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When did fat become a bad word?

When people use the word "fat," it often carries negative connotations - being uttered in hushed tones or with a disparaging undertone. But when exactly did "fat" transform from a mere descriptor to a loaded, derogatory term? Why do most people hold the belief that being fat is inherently undesirable? Because this hasn't always been the case.

 

We live in a society with a focus on weight and appearance – whether it's discussions about shedding holiday pounds, parents not having ‘junk’ in the house out of fear of their children gaining weight, or the occasional insensitive remark from a relative societal attitudes toward what is deemed an undesired body size are deeply ingrained. Some might argue that this belief is for health purposes – but study after study has shown that good health has much more to do with habits and other factors than weight (you can read more about that here). The notion that being fat is undesirable or ‘bad’ was a widely held belief WAY before BMI categorizations or any initial studies that evaluated correlations between weight and health. This belief didn't originate from health-related considerations whatsoever.

 

Our fixation on weight and appearances is a relatively recent phenomenon. Up until a few hundred years ago, being larger in body size signified prosperity (having sufficient food and physical leisure), health (being free of diseases that wasted away body fat), fertility, and a higher social status. As it turns out, about 81% of recorded human societies actually favoured larger bodies[1]! Thinness meant poverty, illness, and death. Restricting food intake in order to lose weight was an unfathomable concept at the time. Exploring some key moments in history (whereby I found a great timeline and much of these details in the book “Anti Diet” by Christy Harrison) really helps explain how this long-held notion started to change.

 

 

It wasn't until periods like ancient Greece and Rome (~700BCE-476CE) that moderation and balance became extremely important – in eating especially. During this time of modest economic success, any type of surplus was viewed as a flaw to be corrected – overeating, for example, was deemed a moral failing [2]. Contradictorily though, thinness wasn't necessarily the ideal; a larger body still represented prosperity and fertility[3]. One of the pivotal shifts toward associating food intake with weight and appearance occurred during the era of early modern colonialism.


During that time (15th-18th century), Spanish colonizers faced a lot of anxiety about adapting to unfamiliar environments and interacting with indigenous populations. Fearful of sickness, they believed that consuming the ‘correct’ European foods would protect them from the perceived health risks in the Americas[4]. Additionally, they thought that eating their European foods would help keep their physical distinctions from the people they were colonizing. They worried that consuming indigenous foods might result in their bodies resembling those of the people they were colonizing, which would jeopardize their perceived divine duty to ‘civilize’ distant lands[5]. To maintain their perceived superiority, they insisted on adhering to the ‘correct’ European foods.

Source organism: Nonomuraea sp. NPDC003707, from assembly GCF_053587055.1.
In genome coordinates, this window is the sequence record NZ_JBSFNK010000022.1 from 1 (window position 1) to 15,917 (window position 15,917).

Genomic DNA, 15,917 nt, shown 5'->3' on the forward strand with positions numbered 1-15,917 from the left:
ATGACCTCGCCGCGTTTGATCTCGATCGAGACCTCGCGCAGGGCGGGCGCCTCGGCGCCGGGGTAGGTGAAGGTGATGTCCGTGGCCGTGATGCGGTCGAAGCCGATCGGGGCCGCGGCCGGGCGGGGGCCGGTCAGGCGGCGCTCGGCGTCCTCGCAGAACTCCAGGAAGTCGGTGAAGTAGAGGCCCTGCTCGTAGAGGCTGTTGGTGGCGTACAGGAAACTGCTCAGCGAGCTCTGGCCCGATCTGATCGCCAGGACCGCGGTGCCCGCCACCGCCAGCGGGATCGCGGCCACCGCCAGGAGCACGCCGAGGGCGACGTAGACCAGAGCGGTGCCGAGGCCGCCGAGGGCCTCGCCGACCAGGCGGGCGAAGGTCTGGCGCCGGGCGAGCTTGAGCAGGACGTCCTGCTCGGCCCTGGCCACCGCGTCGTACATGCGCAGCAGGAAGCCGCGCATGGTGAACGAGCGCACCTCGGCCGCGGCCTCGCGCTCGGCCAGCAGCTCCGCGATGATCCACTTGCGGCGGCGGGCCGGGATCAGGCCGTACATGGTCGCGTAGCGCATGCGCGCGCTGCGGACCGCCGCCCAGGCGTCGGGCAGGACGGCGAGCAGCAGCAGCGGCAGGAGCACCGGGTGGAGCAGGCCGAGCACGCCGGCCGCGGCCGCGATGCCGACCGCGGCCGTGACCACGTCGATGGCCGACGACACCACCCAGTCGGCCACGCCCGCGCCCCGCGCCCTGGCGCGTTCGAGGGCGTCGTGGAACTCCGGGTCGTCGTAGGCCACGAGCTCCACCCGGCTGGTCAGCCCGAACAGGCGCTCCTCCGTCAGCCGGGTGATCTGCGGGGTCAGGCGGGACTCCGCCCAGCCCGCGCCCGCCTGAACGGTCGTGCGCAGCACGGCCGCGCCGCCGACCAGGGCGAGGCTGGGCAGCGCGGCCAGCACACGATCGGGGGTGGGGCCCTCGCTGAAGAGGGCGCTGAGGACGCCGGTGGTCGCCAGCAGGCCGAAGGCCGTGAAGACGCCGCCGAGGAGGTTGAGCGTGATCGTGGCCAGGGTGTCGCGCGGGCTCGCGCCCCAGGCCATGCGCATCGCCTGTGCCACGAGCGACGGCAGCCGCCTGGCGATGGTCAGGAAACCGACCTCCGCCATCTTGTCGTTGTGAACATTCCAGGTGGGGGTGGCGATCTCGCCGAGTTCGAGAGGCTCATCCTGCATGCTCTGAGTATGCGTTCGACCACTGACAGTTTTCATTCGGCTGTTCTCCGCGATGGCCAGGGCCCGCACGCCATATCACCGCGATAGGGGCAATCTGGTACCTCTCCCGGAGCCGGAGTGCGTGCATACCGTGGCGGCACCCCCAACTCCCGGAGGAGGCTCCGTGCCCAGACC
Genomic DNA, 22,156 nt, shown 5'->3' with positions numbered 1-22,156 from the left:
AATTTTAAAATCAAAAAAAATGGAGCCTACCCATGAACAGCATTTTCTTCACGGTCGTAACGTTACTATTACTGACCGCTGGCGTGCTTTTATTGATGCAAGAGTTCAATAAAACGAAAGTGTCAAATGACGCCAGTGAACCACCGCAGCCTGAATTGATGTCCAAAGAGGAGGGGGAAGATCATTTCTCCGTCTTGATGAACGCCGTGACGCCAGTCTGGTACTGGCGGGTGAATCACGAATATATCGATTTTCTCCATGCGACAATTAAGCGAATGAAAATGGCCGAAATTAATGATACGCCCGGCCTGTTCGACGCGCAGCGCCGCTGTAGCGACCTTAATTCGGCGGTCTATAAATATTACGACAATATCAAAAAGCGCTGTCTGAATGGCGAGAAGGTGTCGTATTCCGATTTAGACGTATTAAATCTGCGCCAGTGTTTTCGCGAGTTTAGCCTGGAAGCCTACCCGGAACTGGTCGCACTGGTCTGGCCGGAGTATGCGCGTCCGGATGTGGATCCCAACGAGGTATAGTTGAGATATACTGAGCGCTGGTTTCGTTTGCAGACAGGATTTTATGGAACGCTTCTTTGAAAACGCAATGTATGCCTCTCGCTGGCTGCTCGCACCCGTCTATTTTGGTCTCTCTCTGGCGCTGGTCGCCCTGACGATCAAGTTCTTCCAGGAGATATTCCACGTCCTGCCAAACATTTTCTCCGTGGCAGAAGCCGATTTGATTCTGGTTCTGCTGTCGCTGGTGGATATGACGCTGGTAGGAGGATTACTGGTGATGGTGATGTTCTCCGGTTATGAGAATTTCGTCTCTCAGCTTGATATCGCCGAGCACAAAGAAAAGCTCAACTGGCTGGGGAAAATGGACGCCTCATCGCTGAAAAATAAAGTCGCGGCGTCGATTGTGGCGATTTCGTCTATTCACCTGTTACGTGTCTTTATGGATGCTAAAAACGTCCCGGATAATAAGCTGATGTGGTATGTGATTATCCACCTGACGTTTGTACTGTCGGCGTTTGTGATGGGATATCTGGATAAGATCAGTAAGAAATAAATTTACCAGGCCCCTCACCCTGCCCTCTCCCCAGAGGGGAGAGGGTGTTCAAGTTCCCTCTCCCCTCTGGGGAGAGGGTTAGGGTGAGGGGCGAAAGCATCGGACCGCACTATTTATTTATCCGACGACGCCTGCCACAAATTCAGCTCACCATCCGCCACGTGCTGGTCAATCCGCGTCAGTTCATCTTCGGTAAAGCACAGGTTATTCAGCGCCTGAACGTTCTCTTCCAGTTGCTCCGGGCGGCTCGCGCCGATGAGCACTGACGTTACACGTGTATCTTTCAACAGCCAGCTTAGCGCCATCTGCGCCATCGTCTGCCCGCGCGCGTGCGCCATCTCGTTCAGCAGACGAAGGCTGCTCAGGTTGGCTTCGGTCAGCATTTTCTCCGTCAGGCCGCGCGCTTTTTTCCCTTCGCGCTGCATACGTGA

Later in the 19th century, scientists started hypothesizing about race and evolution that categorized people into a racial hierarchy. They created a classification based on which groups were allegedly more ‘civilized’ or ‘evolved’. The scientists who worked on this categorization were mostly white men of Northern European descent (including Charles Darwin) who (you guessed it) decided that it was white Anglo-European males who would be placed on top of the hierarchy. White, Northern European women were just below them. Although evolutionary theory held significant importance, it was frequently used to justify overtly racist and sexist ideologies and maintain societal hierarchies[6].

 

Below the Northern Europeans, the hierarchy extended to Southern Europeans, people of colour from deemed ‘semi-civilized’ or ‘barbaric’ countries, and ultimately, Native Americans and Africans, labeled as ‘savages’[7]. To support this hierarchy, scientists also attributed certain physical traits to the groups, associating larger body types with ‘savagery’ in people of colour and linking thinness to white individuals, men, and aristocrats. The notion that fatness was linked to blackness gained traction in both Europe and the U.S. during this period[8].

 

Thinness was associated with whiteness and masculinity too – men with more body fat were deemed less masculine and morally upright. Women of all ethnicities faced unjust categorization, unfairly perceived as being at greater ‘risk’ of fatness. This aversion was particularly pronounced for white, middle-class Protestant women, who were advised that excessive eating was both morally wrong and detrimental to their beauty, as it might result in a body resembling that of African or Irish women[9].

 

This flawed belief system that placed white men at the top of an ethnic hierarchy fueled the stigmatization of fatness starting in the mid-1800s.